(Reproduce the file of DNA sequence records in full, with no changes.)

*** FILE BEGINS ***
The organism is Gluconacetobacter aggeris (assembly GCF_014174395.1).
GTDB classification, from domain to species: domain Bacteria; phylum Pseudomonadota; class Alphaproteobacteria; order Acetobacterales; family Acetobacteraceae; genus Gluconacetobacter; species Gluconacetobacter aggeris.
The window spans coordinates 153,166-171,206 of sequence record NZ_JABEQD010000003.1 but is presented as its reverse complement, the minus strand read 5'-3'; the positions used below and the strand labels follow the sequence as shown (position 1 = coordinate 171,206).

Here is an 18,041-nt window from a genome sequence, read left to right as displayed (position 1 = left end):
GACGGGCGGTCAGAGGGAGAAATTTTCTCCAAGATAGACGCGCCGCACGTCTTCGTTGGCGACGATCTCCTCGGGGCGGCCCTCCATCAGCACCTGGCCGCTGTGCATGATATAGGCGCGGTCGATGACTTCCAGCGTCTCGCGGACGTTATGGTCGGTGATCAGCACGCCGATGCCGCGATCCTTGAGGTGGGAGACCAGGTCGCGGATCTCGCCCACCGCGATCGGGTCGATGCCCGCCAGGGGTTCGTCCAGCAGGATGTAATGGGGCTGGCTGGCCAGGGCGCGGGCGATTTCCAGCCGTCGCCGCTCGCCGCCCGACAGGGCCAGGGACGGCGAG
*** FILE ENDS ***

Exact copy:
The organism is Gluconacetobacter aggeris (assembly GCF_014174395.1).
GTDB classification, from domain to species: domain Bacteria; phylum Pseudomonadota; class Alphaproteobacteria; order Acetobacterales; family Acetobacteraceae; genus Gluconacetobacter; species Gluconacetobacter aggeris.
The window spans coordinates 153,166-171,206 of sequence record NZ_JABEQD010000003.1 but is presented as its reverse complement, the minus strand read 5'-3'; the positions used below and the strand labels follow the sequence as shown (position 1 = coordinate 171,206).

Here is an 18,041-nt window from a genome sequence, read left to right as displayed (position 1 = left end):
GACGGGCGGTCAGAGGGAGAAATTTTCTCCAAGATAGACGCGCCGCACGTCTTCGTTGGCGACGATCTCCTCGGGGCGGCCCTCCATCAGCACCTGGCCGCTGTGCATGATATAGGCGCGGTCGATGACTTCCAGCGTCTCGCGGACGTTATGGTCGGTGATCAGCACGCCGATGCCGCGATCCTTGAGGTGGGAGACCAGGTCGCGGATCTCGCCCACCGCGATCGGGTCGATGCCCGCCAGGGGTTCGTCCAGCAGGATGTAATGGGGCTGGCTGGCCAGGGCGCGGGCGATTTCCAGCCGTCGCCGCTCGCCGCCCGACAGGGCCAGGGACGGCGAG